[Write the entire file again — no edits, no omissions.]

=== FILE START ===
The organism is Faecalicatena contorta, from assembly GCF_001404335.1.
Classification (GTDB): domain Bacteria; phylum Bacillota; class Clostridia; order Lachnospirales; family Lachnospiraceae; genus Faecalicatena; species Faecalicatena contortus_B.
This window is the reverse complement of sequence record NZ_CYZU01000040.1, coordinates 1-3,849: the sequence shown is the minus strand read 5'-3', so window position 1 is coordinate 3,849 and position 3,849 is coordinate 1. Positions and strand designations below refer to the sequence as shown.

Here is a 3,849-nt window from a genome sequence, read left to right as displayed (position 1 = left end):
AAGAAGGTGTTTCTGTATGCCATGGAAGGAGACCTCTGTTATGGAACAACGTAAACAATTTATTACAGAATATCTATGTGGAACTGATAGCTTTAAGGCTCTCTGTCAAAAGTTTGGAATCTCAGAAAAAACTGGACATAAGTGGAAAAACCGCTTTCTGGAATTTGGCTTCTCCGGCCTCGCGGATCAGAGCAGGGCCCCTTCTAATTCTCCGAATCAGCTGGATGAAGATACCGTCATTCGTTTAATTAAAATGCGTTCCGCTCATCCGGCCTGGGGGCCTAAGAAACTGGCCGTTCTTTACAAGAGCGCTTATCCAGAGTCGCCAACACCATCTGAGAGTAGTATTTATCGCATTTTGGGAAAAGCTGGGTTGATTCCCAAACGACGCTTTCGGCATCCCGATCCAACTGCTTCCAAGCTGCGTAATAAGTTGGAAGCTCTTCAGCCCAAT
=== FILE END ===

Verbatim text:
The organism is Faecalicatena contorta, from assembly GCF_001404335.1.
Classification (GTDB): domain Bacteria; phylum Bacillota; class Clostridia; order Lachnospirales; family Lachnospiraceae; genus Faecalicatena; species Faecalicatena contortus_B.
This window is the reverse complement of sequence record NZ_CYZU01000040.1, coordinates 1-3,849: the sequence shown is the minus strand read 5'-3', so window position 1 is coordinate 3,849 and position 3,849 is coordinate 1. Positions and strand designations below refer to the sequence as shown.

Here is a 3,849-nt window from a genome sequence, read left to right as displayed (position 1 = left end):
AAGAAGGTGTTTCTGTATGCCATGGAAGGAGACCTCTGTTATGGAACAACGTAAACAATTTATTACAGAATATCTATGTGGAACTGATAGCTTTAAGGCTCTCTGTCAAAAGTTTGGAATCTCAGAAAAAACTGGACATAAGTGGAAAAACCGCTTTCTGGAATTTGGCTTCTCCGGCCTCGCGGATCAGAGCAGGGCCCCTTCTAATTCTCCGAATCAGCTGGATGAAGATACCGTCATTCGTTTAATTAAAATGCGTTCCGCTCATCCGGCCTGGGGGCCTAAGAAACTGGCCGTTCTTTACAAGAGCGCTTATCCAGAGTCGCCAACACCATCTGAGAGTAGTATTTATCGCATTTTGGGAAAAGCTGGGTTGATTCCCAAACGACGCTTTCGGCATCCCGATCCAACTGCTTCCAAGCTGCGTAATAAGTTGGAAGCTCTTCAGCCCAAT